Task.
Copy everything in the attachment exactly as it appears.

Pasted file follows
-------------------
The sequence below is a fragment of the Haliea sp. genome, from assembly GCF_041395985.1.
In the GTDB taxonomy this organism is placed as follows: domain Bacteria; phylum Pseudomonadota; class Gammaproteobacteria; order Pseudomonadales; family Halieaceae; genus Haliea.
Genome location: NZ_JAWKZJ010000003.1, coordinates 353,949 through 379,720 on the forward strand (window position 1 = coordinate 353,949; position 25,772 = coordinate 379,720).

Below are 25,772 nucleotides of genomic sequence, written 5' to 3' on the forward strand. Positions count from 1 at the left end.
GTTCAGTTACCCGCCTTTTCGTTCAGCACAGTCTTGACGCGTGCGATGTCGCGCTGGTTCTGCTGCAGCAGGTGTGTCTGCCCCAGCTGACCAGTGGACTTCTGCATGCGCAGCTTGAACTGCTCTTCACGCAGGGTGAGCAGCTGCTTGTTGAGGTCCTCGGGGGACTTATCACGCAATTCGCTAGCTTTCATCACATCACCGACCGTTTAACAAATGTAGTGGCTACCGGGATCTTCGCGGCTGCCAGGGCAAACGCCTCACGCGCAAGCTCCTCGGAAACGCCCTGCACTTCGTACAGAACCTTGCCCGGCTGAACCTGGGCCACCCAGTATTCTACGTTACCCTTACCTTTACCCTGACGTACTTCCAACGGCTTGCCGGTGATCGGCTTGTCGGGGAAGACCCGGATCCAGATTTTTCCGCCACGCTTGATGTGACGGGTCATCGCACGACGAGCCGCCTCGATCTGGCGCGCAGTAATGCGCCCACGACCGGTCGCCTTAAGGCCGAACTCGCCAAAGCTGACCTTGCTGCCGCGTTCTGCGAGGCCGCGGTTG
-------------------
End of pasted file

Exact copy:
The sequence below is a fragment of the Haliea sp. genome, from assembly GCF_041395985.1.
In the GTDB taxonomy this organism is placed as follows: domain Bacteria; phylum Pseudomonadota; class Gammaproteobacteria; order Pseudomonadales; family Halieaceae; genus Haliea.
Genome location: NZ_JAWKZJ010000003.1, coordinates 353,949 through 379,720 on the forward strand (window position 1 = coordinate 353,949; position 25,772 = coordinate 379,720).

Below are 25,772 nucleotides of genomic sequence, written 5' to 3' on the forward strand. Positions count from 1 at the left end.
GTTCAGTTACCCGCCTTTTCGTTCAGCACAGTCTTGACGCGTGCGATGTCGCGCTGGTTCTGCTGCAGCAGGTGTGTCTGCCCCAGCTGACCAGTGGACTTCTGCATGCGCAGCTTGAACTGCTCTTCACGCAGGGTGAGCAGCTGCTTGTTGAGGTCCTCGGGGGACTTATCACGCAATTCGCTAGCTTTCATCACATCACCGACCGTTTAACAAATGTAGTGGCTACCGGGATCTTCGCGGCTGCCAGGGCAAACGCCTCACGCGCAAGCTCCTCGGAAACGCCCTGCACTTCGTACAGAACCTTGCCCGGCTGAACCTGGGCCACCCAGTATTCTACGTTACCCTTACCTTTACCCTGACGTACTTCCAACGGCTTGCCGGTGATCGGCTTGTCGGGGAAGACCCGGATCCAGATTTTTCCGCCACGCTTGATGTGACGGGTCATCGCACGACGAGCCGCCTCGATCTGGCGCGCAGTAATGCGCCCACGACCGGTCGCCTTAAGGCCGAACTCGCCAAAGCTGACCTTGCTGCCGCGTTCTGCGAGGCCGCGGTTG